Hearing the story of Bruce McLaren told by his sister Jan was just one of many Auckland Heritage Festival events about village namesakes organised by Ryman Healthcare aimed at delighting residents and visitors alike.
Jan, who is Bruce’s younger sister and runs the Bruce McLaren Trust to preserve his memory, told the socially distanced audience how her brother overcame two years in Auckland’s Wilson Home suffering with Perthes disease to become an international motor racing legend.
With father Les an engineer, racing enthusiast and service station owner it was no wonder that Bruce would be a petrolhead too.
“The family all had petrol in our veins,” said Jan, who admitted she still gets a thrill from the smell of Castrol R oil.
Despite being in traction to try and prevent his leg from shortening, Bruce was included in family trips out to Muriwai beach which later became the location of his first race – and first win.
From these humble but supportive beginnings, Bruce quickly got himself noticed and secured a scholarship giving young Kiwis the chance to drive racing cars in Europe.
He earned a spot in Cooper’s Formula One team and in 1959 went on to become the youngest person ever to win a Grand Prix, at 22 years and 104 days old.
“It took 44 years for his record to be broken,” Jan said, her pride still clearly evident.
Bruce also won the 1960 Argentine Grand Prix and the 1962 Monaco Grand Prix and the following year he achieved another major milestone when he founded his own company, Bruce McLaren Motor Racing Limited.
After a failed attempt at the Monaco Grand Prix in 1966, the McLaren team entered the Belgian Grand Prix in 1968 with Bruce at the wheel.
“This became his first win driving his own car designed and built by his own company. There was only one other person to achieve that which was Jack Brabham,” Jan said, referring to the Australian driver and Bruce’s mentor.
Bruce’s list of impressive achievements were cut short in 1970 with his tragic death at Goodwood while testing the latest McLaren car.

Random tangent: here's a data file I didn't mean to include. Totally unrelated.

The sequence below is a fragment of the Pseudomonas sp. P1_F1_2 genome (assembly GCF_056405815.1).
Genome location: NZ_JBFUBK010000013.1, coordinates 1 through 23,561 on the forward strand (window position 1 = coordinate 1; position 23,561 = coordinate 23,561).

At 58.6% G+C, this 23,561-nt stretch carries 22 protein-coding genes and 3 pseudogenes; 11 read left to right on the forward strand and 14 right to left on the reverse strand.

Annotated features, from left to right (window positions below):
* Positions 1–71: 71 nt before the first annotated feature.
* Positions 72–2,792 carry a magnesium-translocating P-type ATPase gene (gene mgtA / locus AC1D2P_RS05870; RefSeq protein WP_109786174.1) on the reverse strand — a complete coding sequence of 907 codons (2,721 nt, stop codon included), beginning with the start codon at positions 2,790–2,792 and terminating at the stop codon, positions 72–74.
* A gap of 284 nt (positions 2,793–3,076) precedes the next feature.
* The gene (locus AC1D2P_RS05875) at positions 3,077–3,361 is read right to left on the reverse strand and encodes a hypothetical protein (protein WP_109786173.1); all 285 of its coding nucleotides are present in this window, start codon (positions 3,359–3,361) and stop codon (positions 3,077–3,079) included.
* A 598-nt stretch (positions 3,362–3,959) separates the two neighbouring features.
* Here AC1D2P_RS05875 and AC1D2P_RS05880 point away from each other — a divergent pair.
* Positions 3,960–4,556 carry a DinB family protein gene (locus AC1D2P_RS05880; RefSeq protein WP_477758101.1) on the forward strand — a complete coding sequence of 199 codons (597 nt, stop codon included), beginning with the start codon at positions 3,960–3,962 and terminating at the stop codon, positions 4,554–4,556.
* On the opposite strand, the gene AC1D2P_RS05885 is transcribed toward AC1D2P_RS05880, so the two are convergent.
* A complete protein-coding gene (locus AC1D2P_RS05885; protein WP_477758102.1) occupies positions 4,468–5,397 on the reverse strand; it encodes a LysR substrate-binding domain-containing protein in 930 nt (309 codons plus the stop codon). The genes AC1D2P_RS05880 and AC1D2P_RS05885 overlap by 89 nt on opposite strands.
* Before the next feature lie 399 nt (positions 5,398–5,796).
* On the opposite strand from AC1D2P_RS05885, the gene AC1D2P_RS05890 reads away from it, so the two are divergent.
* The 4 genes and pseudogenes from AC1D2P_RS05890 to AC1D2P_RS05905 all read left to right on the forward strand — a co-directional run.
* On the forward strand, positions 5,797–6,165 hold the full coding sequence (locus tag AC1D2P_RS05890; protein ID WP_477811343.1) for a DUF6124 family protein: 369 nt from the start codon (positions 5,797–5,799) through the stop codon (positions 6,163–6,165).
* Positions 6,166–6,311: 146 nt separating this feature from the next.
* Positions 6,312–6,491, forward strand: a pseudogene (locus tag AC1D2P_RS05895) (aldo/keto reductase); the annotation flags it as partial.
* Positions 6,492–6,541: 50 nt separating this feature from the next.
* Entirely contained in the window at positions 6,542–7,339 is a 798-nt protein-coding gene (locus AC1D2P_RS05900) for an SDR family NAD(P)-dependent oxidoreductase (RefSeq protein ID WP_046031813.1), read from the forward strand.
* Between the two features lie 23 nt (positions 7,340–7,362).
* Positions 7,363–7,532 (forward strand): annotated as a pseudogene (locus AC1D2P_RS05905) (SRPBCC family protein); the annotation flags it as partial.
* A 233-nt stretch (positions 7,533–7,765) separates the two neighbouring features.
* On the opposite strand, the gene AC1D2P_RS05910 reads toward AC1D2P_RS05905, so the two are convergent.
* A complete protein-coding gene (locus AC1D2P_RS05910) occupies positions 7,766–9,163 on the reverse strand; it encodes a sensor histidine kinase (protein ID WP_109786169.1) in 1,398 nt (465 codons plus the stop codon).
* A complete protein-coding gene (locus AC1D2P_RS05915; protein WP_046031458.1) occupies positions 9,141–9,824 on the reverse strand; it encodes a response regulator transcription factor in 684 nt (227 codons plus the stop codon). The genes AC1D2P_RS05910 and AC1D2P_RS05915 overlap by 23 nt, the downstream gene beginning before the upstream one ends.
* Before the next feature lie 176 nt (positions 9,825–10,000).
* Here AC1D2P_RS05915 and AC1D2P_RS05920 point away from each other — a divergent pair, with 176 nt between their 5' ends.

While recognition for Bruce is somewhat of a ‘sore point’, Jan said she was extremely proud of his Guinness World Record held for 44 years and being posthumously awarded the Segrave Trophy, an award for a British national who demonstrates ‘Outstanding Skill, Courage and Initiative on Land, Water and in the Air.
Jan took some questions from the floor and was delighted to hear one visitor to the village, Elaine Gobbie, share her encounter with Bruce many years ago, a photograph of which had ended up in the Weekly News.
“I was part of the pit team for BP and he invited me to do a few laps in his car,” Elaine said.
“He gave me a crash helmet and I sat on his lap with his hands either side of me on the steering wheel.
“He was a heartthrob too and a single man but I was engaged to be married,” she said, adding: “It was a bit of a tight squeeze but it was exciting!”
“The stories keep coming and they’re really special moments,” Jan laughed.
Jan also organised for three vintage cars to be at the village for a real nostalgia buzz.
Allan Horner’s Austin Healey brought back memories for recently moved in village resident John Wilson who had owned a 1954 four cylinder Austin Healey which he painted racing green.
John said he took his future wife for a spin but faced a problem when they got a flat tyre.
“It was so low to the ground I couldn’t even get the jack underneath it. I had to drive it up onto a fence post!” he said, adding that he later sold it for the princely sum of £1000.